Fortunately, there are ways to deal with medical debt. If you are overwhelmed with expenses, Chapter 7 bankruptcy is one possible road to security. Chapter 7 bankruptcy is a form of personal bankruptcy, which clears out unsecured debts. The process generally moves fairly quickly. The average case takes as little as four months from the time of filing.

Bankruptcy courts classify medical debt as unsecured debt, which means that it may be discharged within the bankruptcy process. An unsecured debt is one that is not protected by a physical item of property as collateral. If you are unable make payments on unsecured debts, creditors cannot generally recover any items. However, they may be able to sue you and garnish your wages.
Within the Chapter 7 process, all eligible debts included in the filing should be discharged -- any legal obligation to repay is extinguished.

If you are overwhelmed by serious medical debt, contact King and King today. Our bankruptcy attorneys can help you sort through your finances and construct a solid debt-reducing plan. Call us at 404-524-6400.

Wednesday, November 14, 2012

Common Questions about Chapter 13 Bankruptcy

Common Questions about Chapter 13 Bankruptcy
King and King Bankruptcy Attorneys 11/14/12

Managing money isn't always easy, and some people need more than one chance to get it right. If you’re living a lifestyle with a few comforts you don’t want to give up, or make more money than what income limits allow for filing Chapter 7 bankruptcy, you might be considering the possibility of Chapter 13 bankruptcy in order to give you a new start and help you get a handle on your finances.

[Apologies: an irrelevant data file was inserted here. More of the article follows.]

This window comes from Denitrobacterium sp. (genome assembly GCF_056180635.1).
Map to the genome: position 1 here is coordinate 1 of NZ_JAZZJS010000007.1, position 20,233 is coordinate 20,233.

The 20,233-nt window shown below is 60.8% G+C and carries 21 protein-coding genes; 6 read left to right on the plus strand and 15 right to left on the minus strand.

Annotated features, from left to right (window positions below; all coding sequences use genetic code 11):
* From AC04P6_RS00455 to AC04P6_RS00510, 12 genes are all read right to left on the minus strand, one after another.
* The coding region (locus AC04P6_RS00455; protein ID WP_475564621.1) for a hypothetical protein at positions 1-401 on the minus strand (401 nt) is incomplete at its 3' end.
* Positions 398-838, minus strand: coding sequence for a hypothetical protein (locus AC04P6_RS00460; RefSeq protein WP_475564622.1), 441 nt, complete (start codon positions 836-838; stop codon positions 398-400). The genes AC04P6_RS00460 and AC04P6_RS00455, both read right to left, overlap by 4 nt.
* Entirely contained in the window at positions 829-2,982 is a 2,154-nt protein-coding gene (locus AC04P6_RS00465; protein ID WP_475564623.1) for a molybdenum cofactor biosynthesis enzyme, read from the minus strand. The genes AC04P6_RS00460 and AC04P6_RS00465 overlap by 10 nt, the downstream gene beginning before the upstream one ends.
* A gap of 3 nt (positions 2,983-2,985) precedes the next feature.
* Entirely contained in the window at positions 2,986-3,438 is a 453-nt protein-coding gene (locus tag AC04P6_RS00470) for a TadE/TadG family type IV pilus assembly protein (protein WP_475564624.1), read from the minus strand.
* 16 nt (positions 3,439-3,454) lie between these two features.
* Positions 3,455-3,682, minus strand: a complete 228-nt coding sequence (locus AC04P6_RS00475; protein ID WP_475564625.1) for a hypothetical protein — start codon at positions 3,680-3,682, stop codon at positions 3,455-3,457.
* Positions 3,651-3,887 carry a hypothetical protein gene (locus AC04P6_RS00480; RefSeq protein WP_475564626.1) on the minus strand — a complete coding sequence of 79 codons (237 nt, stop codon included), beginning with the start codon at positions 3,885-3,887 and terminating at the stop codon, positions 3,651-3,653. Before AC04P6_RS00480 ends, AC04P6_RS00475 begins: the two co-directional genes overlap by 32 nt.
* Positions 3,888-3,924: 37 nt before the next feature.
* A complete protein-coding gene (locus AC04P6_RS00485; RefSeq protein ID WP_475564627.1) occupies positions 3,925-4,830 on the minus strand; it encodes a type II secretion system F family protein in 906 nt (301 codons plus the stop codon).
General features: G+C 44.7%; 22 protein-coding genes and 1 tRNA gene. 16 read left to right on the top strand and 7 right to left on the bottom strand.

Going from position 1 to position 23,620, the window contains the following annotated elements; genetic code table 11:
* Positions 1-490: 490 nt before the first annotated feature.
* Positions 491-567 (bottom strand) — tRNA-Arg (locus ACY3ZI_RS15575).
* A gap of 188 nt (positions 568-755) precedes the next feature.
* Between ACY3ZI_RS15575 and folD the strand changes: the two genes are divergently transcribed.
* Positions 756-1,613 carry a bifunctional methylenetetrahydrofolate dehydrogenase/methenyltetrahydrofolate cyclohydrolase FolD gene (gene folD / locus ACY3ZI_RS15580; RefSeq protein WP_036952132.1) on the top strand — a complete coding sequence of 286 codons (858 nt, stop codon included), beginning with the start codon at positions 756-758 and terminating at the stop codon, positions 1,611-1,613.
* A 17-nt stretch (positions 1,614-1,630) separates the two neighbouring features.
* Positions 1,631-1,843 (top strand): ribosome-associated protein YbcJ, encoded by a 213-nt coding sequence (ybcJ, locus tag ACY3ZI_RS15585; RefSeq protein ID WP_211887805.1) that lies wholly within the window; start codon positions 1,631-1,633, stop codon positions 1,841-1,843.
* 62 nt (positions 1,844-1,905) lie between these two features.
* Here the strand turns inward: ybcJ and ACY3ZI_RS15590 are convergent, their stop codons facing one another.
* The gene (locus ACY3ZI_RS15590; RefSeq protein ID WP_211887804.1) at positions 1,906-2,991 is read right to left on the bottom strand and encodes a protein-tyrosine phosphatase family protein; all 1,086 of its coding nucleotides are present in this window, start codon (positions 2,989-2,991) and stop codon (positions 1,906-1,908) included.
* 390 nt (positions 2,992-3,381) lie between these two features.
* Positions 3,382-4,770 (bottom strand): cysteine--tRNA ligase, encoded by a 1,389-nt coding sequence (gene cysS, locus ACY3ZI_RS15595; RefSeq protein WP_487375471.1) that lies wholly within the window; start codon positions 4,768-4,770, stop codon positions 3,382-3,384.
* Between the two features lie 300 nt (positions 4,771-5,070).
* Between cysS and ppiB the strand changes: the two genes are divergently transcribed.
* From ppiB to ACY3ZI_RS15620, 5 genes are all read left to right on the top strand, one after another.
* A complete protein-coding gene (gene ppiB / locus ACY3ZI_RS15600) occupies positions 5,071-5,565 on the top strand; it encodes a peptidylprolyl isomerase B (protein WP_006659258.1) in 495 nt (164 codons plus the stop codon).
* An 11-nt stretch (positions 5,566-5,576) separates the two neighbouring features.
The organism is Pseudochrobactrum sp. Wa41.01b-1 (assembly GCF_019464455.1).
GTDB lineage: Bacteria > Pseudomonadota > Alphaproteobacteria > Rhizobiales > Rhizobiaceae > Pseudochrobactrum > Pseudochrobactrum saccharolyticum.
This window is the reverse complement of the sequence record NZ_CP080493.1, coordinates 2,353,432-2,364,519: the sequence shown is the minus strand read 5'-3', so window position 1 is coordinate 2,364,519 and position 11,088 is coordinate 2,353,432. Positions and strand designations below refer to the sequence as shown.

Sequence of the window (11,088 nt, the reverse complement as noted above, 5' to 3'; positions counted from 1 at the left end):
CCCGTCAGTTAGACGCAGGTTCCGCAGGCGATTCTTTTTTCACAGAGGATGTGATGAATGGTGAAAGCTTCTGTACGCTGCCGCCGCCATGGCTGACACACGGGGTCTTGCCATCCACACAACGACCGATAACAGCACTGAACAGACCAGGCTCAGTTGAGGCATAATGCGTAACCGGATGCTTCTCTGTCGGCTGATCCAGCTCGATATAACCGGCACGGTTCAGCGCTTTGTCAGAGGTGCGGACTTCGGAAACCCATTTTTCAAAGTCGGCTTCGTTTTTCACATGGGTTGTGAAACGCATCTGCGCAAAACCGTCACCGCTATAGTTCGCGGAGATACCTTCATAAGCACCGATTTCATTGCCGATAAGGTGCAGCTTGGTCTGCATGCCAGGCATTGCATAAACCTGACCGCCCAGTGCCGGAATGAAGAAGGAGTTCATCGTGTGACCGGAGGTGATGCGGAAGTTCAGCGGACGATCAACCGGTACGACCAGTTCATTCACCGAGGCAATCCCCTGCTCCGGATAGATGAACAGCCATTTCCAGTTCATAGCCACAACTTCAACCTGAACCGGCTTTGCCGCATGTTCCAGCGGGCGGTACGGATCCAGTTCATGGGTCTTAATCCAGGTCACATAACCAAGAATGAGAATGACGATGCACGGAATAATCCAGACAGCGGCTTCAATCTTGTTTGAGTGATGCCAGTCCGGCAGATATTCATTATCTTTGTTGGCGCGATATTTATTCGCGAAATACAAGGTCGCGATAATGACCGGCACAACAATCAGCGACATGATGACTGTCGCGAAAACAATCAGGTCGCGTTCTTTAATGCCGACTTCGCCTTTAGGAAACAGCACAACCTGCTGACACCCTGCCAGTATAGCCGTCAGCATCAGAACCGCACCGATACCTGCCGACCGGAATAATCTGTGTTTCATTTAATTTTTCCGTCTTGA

What’s the difference between debt consolidation and Chapter 13?

At first glance, Chapter 13 bankruptcy can sound a lot like non-bankruptcy debt consolidation. The two are similar but have several key differences. With a Chapter 13 bankruptcy, creditors are court-ordered to comply with the terms of the debt settlement, while they have the option of declining under a standard debt consolidation plan. Also, with Chapter 13, the interest on certain types of debts stops accruing, so you can pay off what you owe without chasing down interest.  A Chapter 13 has an “automatic stay” which prevents creditors from attempting to collect a debt outside of the bankruptcy process.  Debt consolidation has no such protection.

Will I lose my assets or investments when I file Chapter 13?

Protecting assets and investments is one of the reasons why many people choose to file Chapter 13.  Speak with a qualified bankruptcy attorney to learn more about what assets you can protect in your bankruptcy.

Is Chapter 13 mainly for those who don’t meet Chapter 7 Guidelines?